- The Washington Times - Monday, May 11, 2009


Secular party leads in election

JAKARTA | The secular party of Indonesia’s president tripled its share of the vote in parliamentary elections as support for religious parties nosedived in the world’s largest Muslim-majority country.

After years of unpopular laws pushed through by religious hard-liners, regulating women’s dress and banning everything from smoking to yoga, even devout Muslims in Indonesia say they have had enough with religion in politics.

The election victory by the party of President Susilo Bambang Yudhoyono is expected to help him win a second term when a presidential vote is held in July. The former army general became the country’s first democratically elected leader in 2004.

Support for the main Islamist parties in last month’s parliamentary polls declined from 39 percent five years ago to just 24 percent, largely because modern, urban voters view them as intolerant.


Swine flu arrives on the mainland

BEIJING | A Chinese man returning from studying at a U.S. university has become the first suspected case of swine flu in mainland China, the Health Ministry said Sunday.

The ministry identified the patient as a 30-year-old student surnamed Bao, but did not specify where he studied.

China has been accused in the past of not acting quickly enough to combat the spread of diseases, especially the 2003 global outbreak of SARS. Chastened by that experience and subsequent threats from avian flu, the government this time has acted quickly and decisively to block an outbreak, but some of its measures have been criticized as excessive.

The swine-flu-prevention measures include bans on imports of pork from Mexico, some U.S. states and Alberta province in Canada, even though health authorities say the flu is transmitted by humans and not pigs.


Suicide bombers attack police convoy

KANDAHAR | Suicide bombers killed at least seven people Sunday when they attacked a police convoy in Afghanistan’s southern province of Helmand, the interior ministry said.

Despite reinforcements for foreign forces, violence has surged to its worst level in the past year, the bloodiest period since U.S.-led troops overthrew the Taliban government more than seven years ago.

In the latest incident, two suicide bombers riding on motorcycles blew themselves up near a group of police who had just parked their vehicles in the Girishk district of Helmand, said Asadullah Sherzad, provincial police chief.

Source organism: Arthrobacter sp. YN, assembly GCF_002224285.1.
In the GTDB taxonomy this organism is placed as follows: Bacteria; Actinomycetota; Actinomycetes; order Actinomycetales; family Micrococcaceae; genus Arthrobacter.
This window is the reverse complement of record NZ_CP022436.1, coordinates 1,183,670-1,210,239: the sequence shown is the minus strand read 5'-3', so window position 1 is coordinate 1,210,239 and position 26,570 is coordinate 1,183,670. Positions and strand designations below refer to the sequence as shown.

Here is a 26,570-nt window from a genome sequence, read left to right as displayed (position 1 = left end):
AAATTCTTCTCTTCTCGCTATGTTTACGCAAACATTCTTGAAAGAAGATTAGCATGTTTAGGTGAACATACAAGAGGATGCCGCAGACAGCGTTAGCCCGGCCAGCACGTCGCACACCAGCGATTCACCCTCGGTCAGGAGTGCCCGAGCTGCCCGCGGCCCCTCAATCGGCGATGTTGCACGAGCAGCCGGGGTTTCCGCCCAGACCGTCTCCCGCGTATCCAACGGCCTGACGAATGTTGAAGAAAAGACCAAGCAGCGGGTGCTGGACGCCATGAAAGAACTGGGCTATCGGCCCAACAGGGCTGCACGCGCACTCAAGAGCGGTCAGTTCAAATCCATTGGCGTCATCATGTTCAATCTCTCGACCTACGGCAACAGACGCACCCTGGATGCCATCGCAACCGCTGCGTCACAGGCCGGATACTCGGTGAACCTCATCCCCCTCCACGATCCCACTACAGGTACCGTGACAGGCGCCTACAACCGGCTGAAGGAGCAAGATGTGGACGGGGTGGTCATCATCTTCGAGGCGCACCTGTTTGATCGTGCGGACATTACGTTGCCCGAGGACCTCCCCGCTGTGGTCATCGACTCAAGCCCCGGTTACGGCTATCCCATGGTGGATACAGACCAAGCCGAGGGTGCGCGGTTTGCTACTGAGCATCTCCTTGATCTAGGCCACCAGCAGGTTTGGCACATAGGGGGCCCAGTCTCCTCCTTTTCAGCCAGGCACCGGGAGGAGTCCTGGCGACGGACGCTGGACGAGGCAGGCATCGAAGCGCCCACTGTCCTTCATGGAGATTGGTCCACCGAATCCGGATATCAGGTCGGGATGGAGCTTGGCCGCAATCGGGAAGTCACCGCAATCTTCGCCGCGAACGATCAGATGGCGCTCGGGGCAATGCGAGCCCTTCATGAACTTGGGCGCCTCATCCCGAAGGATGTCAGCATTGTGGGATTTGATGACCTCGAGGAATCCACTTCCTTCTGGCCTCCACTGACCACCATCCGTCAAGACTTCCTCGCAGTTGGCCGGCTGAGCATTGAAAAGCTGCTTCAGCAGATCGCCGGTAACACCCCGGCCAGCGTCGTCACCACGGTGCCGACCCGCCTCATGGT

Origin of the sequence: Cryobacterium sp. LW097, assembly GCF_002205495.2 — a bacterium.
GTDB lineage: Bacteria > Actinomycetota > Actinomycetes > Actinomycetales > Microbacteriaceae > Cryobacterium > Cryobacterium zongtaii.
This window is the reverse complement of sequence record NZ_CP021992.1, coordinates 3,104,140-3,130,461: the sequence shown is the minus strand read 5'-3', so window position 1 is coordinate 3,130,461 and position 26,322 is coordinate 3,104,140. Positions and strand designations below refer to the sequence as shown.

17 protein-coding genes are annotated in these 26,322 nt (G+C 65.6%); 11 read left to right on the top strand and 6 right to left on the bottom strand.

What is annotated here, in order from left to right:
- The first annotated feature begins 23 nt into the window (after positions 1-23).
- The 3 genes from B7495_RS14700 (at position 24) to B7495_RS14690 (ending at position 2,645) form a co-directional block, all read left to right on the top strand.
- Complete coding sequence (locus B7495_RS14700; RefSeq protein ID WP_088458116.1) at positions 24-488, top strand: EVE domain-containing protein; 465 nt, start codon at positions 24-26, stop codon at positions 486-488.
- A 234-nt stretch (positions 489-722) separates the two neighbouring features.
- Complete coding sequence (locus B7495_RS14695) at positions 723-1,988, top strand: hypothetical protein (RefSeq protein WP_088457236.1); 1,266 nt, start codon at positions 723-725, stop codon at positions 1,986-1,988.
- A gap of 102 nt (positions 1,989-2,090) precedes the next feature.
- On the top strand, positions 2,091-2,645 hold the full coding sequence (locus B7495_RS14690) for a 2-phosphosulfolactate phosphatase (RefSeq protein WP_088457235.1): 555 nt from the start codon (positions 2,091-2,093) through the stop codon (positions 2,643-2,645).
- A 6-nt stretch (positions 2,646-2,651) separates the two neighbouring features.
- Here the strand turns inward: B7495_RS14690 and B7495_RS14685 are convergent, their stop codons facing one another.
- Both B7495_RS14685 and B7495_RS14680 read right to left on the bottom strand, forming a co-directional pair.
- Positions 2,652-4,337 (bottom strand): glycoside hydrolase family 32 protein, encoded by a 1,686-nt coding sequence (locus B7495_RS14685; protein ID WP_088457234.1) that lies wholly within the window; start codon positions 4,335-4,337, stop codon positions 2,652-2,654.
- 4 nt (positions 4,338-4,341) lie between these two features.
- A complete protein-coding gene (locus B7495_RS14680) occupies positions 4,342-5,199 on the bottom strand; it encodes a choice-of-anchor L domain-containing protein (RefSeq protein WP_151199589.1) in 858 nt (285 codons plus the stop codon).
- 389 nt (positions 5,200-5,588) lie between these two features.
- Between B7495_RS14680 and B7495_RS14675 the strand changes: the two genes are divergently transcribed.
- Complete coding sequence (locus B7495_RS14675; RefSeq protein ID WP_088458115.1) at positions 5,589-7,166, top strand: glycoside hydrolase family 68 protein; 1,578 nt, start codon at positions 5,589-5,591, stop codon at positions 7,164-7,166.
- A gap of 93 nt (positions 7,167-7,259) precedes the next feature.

In Kabul, the interior ministry said seven people, including two police, two soldiers and three civilians, were killed. Another 20 people, 10 of them civilians, were wounded, it said.


Obama policies called ‘foolish’

DAMASCUS | Syria rejected the Obama administration’s decision to renew economic and diplomatic sanctions against Damascus and urged Washington to abandon “foolish policies,” a state-run newspaper reported Sunday.

The State Department announced Friday that President Obama felt compelled to renew the sanctions, which were first imposed by President George W. Bush’s administration four years ago as diplomatic contact dwindled. The decision came even as two U.S. envoys were in the Syrian capital exploring prospects for improved relations.

Syria’s Tishrin newspaper said U.S. policies of isolation, blockades and sanctions adopted by the former administration “have put the United States in an intractable impasse.” It said Washington could reverse this path if it stepped up its role in promoting peace, security and stability in the Middle East.

Mr. Obama, in a departure from the Bush administration, is seeking a diplomatic opening with Syria in hope that it could play a positive role not only in the Mideast peace process but also in neighboring Iraq.


Gunbattles kill at least 20

MOGADISHU | Pro-government Islamist fighters clashed in Somalia’s capital with gunmen who want to topple the Western-backed government, and at least 20 people were killed, witnesses and hospital officials said Sunday.

It was some of the worst fighting in weeks in one of the most violent cities in the world, with both sides pounding the capital with mortars and machine-gunfire.

An Associated Press reporter counted at least 15 corpses in the streets of Mogadishu on Sunday after fighting started late Saturday. Hospital officials and witnesses in other parts of the city said another five people were killed - including six people from the same family.

From wire dispatches and staff reports

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